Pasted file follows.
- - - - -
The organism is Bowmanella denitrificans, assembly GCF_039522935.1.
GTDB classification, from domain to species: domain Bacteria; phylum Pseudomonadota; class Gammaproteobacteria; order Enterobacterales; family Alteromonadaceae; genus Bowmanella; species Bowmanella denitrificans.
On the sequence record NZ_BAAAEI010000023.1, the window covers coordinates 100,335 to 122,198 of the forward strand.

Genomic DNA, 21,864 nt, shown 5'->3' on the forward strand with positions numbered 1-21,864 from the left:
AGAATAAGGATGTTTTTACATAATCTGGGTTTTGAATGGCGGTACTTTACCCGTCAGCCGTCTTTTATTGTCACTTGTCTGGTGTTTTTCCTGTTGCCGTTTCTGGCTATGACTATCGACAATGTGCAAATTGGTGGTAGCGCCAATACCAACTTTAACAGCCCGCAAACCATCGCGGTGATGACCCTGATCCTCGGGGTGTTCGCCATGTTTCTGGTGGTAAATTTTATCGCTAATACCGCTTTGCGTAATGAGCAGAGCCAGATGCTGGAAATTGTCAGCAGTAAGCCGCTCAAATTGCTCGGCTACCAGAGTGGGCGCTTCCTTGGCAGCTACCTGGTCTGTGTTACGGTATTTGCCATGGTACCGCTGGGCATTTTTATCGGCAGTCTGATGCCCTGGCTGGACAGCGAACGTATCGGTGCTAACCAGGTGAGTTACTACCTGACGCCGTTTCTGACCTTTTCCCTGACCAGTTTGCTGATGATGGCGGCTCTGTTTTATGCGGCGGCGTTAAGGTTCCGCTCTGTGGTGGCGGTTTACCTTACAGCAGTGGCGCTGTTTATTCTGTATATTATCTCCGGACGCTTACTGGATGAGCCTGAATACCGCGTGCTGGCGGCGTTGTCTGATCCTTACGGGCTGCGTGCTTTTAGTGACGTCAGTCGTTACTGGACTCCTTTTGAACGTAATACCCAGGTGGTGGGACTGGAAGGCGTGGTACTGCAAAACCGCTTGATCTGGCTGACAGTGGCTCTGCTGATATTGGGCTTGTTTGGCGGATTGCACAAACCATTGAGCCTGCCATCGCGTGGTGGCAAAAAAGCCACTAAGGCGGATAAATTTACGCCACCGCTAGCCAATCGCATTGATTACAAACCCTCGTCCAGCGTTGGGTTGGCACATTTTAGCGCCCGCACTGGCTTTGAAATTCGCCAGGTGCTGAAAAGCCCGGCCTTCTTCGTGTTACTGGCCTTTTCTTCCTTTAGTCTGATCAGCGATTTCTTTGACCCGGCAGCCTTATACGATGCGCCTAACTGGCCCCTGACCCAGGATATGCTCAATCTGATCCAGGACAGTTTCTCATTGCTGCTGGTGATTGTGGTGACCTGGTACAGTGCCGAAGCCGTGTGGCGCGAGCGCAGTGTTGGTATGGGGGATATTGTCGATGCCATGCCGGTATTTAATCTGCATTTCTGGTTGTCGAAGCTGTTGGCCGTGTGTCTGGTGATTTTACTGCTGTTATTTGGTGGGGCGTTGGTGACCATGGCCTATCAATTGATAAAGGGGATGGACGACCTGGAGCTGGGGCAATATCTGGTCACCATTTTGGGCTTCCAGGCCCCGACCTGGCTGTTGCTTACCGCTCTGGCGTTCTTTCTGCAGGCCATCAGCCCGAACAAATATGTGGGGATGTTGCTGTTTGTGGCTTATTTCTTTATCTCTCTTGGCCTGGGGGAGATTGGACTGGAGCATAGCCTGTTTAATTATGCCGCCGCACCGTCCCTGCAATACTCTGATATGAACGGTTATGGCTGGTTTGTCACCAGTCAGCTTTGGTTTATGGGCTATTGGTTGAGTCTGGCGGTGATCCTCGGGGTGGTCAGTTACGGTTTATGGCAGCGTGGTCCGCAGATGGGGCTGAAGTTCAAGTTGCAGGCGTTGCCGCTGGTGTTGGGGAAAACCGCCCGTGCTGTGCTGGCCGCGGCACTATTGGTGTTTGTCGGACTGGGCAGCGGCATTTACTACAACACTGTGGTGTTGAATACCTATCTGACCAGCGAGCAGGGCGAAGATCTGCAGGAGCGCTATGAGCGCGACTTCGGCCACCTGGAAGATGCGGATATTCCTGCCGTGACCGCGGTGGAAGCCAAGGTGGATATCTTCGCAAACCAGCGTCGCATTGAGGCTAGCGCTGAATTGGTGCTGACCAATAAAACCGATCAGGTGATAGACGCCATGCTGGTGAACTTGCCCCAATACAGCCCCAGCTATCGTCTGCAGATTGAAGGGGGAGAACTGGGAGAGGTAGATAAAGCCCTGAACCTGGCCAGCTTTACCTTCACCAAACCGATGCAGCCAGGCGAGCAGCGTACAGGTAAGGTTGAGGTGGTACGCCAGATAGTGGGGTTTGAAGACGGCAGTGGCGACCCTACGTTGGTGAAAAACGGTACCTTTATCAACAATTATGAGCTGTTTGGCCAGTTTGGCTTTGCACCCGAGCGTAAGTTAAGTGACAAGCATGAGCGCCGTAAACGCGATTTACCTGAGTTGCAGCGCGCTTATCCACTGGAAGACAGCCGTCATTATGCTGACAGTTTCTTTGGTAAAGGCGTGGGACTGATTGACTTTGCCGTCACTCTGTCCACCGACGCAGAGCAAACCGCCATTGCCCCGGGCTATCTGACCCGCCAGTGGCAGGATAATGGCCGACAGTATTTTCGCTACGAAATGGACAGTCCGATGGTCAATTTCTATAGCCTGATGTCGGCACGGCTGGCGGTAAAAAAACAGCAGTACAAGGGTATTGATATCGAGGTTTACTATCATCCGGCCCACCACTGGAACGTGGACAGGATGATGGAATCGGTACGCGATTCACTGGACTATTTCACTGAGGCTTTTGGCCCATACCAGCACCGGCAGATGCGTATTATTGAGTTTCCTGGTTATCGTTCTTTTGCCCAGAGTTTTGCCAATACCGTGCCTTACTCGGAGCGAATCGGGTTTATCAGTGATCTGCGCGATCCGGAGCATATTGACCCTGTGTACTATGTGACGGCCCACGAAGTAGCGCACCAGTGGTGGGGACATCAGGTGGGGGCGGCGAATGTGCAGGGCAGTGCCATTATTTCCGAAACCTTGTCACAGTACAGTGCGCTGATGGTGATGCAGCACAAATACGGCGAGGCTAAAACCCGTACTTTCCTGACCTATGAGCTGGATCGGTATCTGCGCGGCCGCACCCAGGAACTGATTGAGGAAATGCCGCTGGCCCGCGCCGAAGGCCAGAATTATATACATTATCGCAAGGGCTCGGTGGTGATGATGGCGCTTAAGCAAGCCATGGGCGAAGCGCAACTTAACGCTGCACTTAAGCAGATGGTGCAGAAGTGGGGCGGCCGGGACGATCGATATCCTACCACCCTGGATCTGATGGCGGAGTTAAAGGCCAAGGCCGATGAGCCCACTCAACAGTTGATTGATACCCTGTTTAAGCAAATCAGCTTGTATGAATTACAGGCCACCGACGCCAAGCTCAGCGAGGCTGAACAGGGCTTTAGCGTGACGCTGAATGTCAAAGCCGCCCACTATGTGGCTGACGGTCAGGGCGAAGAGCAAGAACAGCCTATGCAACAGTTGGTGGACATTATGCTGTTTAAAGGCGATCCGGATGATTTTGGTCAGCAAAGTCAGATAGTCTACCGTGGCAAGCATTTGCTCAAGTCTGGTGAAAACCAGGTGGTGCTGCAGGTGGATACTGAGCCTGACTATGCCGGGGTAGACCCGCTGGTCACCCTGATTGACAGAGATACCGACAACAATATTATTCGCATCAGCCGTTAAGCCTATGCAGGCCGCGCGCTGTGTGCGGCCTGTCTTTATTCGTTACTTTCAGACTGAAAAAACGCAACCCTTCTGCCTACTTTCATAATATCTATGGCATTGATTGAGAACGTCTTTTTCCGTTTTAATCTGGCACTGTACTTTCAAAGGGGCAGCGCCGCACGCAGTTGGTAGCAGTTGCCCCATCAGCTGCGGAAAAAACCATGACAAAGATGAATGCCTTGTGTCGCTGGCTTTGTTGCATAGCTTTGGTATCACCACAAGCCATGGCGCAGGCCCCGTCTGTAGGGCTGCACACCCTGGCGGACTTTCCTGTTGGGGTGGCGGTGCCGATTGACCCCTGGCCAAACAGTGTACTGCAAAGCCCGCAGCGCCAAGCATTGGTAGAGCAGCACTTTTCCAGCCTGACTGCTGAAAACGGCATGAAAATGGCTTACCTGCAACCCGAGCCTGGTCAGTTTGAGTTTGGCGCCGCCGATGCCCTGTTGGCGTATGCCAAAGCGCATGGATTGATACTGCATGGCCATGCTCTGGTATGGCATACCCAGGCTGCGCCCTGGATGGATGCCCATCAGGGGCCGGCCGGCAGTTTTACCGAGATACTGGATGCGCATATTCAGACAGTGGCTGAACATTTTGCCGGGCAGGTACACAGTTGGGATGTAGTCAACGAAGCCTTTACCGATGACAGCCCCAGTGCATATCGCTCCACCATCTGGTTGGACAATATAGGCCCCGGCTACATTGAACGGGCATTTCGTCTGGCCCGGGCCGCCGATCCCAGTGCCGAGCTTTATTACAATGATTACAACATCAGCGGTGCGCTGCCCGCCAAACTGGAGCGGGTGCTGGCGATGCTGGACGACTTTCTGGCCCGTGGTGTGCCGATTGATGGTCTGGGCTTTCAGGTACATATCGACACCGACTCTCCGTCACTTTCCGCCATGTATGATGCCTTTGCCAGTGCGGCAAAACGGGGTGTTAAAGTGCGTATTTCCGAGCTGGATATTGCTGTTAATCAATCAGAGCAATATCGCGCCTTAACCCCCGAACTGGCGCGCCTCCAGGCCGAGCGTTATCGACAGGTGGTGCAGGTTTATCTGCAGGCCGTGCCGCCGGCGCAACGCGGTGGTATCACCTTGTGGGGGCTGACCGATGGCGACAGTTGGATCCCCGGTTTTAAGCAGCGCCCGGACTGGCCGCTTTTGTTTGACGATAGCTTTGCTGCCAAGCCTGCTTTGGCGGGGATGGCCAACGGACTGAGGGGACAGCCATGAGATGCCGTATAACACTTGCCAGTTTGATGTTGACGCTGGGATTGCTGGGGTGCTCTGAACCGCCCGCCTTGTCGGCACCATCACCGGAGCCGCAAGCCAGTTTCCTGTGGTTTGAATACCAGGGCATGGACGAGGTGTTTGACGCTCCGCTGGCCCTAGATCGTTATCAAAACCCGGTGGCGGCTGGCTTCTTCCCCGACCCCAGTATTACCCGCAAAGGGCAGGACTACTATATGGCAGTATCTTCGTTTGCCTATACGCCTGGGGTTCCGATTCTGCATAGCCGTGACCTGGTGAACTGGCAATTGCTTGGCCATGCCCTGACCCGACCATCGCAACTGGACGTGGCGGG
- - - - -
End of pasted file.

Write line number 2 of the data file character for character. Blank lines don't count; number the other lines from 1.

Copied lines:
GTDB classification, from domain to species: domain Bacteria; phylum Pseudomonadota; class Gammaproteobacteria; order Enterobacterales; family Alteromonadaceae; genus Bowmanella; species Bowmanella denitrificans.